Known to most as the Western Province rugby emblem, the red disa (Disa uniflora) is an enigmatic gem of the Cape. It is found alongside remote mountain streams in the Western Cape and on the upper slopes of Table Mountain. Here it survives the dry summer months by gaining moisture from the Mountain’s famous ‘table cloth’. This is a cloud that forms on top of Table Mountain in summer when moist air rises up the back of the mountain and condenses as it reaches the cooler air of the summit. It is estimated that this fog precipitation on the summit of Table Mountain is nearly double that from rainfall, making the upper reaches of Table Mountain an ideal habitat for the rare orchid.
Another character in this remarkable tale is the orchid’s pollinator; the ‘Mountain Pride’ butterfly (Aeropetes tulbaghia). These butterflies are so large that they are sometimes mistaken for a small bird. They are strongly attracted to the colour red and most hikers first encounter these butterflies as they swoop down to inspect their red clothing. The butterfly pollinates 15 red Cape flowers and ignores flowers of any other colour. As most other insects cannot detect red, the butterfly is crucial to the survival of these red-flowered species. If the butterflies were to disappear they would certainly face extinction.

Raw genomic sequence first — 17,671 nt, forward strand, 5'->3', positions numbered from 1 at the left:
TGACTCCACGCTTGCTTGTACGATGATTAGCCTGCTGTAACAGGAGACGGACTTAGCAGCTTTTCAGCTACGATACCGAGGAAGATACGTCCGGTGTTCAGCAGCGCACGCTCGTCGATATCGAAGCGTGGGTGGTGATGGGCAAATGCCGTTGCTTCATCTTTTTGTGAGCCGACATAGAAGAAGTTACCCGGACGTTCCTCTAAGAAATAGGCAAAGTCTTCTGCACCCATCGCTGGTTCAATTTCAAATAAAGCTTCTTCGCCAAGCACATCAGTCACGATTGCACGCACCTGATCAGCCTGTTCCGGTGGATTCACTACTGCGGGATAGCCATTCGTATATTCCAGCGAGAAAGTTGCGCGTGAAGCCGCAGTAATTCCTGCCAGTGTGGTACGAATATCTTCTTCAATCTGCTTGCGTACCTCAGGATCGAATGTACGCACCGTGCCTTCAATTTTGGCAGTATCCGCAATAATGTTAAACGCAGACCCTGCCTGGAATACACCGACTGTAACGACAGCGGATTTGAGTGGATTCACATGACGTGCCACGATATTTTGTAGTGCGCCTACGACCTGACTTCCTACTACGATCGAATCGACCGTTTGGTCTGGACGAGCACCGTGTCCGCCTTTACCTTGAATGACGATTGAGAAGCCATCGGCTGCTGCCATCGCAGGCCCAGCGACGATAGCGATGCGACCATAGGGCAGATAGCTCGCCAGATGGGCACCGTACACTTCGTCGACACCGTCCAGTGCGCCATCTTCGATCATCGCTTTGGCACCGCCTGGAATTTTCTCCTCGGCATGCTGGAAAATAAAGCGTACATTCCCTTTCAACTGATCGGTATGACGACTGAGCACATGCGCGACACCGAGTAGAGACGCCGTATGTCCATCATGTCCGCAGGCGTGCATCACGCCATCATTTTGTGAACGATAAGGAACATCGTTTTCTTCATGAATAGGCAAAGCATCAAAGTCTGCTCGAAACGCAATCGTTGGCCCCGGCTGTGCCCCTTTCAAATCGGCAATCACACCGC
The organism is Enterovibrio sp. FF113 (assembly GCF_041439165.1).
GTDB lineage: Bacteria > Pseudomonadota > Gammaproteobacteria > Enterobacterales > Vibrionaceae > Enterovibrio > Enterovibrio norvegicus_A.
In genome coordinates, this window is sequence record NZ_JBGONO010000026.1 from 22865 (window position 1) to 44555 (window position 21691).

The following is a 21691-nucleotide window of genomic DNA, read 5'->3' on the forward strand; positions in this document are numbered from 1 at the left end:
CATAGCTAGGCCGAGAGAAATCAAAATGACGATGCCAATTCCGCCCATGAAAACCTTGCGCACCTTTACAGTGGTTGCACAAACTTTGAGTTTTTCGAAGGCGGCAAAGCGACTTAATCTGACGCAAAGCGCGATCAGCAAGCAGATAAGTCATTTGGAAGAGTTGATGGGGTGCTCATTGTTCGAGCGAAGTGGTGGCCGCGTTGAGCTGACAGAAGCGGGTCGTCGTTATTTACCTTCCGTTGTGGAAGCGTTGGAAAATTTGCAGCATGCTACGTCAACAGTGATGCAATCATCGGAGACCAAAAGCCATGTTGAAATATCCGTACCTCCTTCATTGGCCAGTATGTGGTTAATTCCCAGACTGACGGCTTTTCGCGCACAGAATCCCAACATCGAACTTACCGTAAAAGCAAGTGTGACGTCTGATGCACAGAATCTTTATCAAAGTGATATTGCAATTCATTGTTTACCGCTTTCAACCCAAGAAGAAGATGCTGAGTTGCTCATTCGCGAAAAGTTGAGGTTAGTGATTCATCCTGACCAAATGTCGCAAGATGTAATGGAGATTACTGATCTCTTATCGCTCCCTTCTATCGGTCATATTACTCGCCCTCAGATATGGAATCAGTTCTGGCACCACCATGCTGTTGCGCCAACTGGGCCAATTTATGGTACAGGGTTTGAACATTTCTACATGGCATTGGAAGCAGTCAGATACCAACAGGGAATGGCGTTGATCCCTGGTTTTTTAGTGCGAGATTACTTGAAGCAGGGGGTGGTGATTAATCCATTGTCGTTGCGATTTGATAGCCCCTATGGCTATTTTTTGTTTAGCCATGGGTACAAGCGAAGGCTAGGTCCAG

First Published: 15/12/14